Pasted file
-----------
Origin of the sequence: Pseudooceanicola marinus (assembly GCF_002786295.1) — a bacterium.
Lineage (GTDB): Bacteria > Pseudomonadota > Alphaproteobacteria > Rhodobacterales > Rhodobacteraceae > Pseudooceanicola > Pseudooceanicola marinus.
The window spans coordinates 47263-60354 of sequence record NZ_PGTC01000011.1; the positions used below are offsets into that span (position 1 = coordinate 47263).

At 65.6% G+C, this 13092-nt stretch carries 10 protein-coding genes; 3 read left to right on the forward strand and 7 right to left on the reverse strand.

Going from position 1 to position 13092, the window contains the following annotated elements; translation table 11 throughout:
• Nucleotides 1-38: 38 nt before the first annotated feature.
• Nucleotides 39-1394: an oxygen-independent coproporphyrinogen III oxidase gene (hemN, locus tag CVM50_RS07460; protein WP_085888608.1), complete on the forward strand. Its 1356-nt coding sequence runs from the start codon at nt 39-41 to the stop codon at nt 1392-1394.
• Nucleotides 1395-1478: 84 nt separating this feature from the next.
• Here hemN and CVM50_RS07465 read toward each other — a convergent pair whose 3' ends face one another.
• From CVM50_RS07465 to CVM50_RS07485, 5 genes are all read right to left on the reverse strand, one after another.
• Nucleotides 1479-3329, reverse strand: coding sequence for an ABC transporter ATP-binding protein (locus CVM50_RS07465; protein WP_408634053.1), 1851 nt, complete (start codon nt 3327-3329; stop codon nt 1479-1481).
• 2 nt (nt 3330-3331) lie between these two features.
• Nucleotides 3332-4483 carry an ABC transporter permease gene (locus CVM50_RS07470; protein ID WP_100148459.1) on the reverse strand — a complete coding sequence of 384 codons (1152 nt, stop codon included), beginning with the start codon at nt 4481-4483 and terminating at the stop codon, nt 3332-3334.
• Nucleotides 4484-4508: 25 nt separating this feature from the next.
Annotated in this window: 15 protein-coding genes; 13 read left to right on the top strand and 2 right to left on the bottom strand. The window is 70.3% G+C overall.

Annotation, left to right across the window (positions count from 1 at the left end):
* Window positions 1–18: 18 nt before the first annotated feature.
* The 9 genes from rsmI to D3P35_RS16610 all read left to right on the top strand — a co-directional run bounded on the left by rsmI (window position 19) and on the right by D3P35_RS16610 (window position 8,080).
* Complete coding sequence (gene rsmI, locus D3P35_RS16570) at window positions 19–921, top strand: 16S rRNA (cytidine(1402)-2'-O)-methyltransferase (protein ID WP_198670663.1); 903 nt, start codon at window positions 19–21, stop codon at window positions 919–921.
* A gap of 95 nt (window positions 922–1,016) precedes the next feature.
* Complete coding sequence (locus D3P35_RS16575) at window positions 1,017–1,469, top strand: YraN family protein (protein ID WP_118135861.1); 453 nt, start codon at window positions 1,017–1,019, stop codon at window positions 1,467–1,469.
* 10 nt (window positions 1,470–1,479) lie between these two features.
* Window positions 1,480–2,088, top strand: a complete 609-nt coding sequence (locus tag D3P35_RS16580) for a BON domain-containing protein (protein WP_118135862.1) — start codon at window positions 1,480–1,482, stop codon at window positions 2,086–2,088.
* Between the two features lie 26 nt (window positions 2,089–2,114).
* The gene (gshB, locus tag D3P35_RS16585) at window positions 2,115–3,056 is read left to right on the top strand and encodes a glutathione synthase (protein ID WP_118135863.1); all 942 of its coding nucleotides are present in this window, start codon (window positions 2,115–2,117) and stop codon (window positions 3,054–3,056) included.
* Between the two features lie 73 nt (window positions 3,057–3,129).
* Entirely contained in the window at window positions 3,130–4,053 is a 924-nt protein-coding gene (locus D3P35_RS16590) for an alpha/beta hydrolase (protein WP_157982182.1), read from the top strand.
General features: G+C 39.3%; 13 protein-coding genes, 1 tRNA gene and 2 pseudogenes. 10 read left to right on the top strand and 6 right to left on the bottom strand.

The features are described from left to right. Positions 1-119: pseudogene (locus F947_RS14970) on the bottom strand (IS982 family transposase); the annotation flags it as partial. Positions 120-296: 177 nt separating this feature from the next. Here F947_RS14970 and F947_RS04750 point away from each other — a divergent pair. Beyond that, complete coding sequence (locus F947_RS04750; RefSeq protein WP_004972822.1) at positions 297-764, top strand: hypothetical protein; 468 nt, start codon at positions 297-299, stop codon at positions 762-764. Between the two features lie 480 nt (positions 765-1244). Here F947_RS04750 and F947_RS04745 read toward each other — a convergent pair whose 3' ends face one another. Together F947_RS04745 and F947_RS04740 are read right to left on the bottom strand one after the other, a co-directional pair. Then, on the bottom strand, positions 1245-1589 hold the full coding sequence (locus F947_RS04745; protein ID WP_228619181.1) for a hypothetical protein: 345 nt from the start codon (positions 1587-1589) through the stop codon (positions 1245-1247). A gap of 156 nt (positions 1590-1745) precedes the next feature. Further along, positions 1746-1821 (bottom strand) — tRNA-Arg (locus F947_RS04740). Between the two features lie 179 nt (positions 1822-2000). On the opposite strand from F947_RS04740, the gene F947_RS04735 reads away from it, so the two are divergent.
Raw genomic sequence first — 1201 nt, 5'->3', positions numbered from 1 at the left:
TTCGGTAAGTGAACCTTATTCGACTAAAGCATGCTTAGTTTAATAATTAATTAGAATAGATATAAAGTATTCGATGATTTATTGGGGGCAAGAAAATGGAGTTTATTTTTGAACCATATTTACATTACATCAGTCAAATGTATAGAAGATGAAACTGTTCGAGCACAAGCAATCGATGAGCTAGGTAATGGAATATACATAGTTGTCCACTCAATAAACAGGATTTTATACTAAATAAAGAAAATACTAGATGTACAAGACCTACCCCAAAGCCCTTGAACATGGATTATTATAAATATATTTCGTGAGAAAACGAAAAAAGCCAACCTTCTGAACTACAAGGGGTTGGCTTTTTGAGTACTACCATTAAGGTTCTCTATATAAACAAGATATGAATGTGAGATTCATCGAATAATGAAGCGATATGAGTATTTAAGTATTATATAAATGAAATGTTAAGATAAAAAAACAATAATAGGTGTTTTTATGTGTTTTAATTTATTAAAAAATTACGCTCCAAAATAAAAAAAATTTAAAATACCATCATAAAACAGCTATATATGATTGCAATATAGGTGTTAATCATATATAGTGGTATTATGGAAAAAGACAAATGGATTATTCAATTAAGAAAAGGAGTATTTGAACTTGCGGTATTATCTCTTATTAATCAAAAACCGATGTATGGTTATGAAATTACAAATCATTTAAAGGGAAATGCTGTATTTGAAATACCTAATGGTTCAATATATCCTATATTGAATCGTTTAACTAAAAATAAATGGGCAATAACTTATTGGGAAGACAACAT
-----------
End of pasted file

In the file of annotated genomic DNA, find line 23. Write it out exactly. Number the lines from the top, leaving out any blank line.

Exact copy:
* Window positions 1,480–2,088, top strand: a complete 609-nt coding sequence (locus tag D3P35_RS16580) for a BON domain-containing protein (protein WP_118135862.1) — start codon at window positions 1,480–1,482, stop codon at window positions 2,086–2,088.